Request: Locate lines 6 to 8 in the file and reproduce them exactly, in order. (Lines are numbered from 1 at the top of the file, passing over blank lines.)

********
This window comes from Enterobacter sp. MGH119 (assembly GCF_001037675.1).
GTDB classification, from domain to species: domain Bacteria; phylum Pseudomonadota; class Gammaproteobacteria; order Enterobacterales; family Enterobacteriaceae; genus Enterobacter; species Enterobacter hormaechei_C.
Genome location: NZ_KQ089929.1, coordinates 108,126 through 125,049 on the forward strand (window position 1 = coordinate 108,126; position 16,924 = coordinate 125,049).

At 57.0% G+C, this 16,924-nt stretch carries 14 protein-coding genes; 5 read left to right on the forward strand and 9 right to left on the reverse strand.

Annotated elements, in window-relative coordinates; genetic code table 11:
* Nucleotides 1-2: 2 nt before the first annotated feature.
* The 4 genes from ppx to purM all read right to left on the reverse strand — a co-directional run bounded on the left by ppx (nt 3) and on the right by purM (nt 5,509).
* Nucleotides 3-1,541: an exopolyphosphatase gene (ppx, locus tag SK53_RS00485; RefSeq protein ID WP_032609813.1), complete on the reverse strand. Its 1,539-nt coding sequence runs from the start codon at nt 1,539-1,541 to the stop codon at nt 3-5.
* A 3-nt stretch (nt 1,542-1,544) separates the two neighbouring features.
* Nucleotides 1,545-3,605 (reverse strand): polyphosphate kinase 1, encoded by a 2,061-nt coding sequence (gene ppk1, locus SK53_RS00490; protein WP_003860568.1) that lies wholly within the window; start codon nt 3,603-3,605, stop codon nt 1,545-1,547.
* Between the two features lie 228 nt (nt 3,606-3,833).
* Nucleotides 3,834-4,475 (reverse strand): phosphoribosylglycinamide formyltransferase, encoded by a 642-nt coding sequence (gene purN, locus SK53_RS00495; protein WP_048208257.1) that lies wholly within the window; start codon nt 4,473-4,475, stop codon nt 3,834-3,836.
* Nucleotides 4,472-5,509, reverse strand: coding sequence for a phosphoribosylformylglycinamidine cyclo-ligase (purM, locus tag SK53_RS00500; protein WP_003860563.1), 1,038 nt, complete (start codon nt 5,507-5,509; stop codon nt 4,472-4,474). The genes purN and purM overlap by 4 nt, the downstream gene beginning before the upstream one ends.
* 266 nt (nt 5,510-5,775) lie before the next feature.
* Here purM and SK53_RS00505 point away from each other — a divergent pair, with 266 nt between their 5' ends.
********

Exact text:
* Nucleotides 1-2: 2 nt before the first annotated feature.
* The 4 genes from ppx to purM all read right to left on the reverse strand — a co-directional run bounded on the left by ppx (nt 3) and on the right by purM (nt 5,509).
* Nucleotides 3-1,541: an exopolyphosphatase gene (ppx, locus tag SK53_RS00485; RefSeq protein ID WP_032609813.1), complete on the reverse strand. Its 1,539-nt coding sequence runs from the start codon at nt 1,539-1,541 to the stop codon at nt 3-5.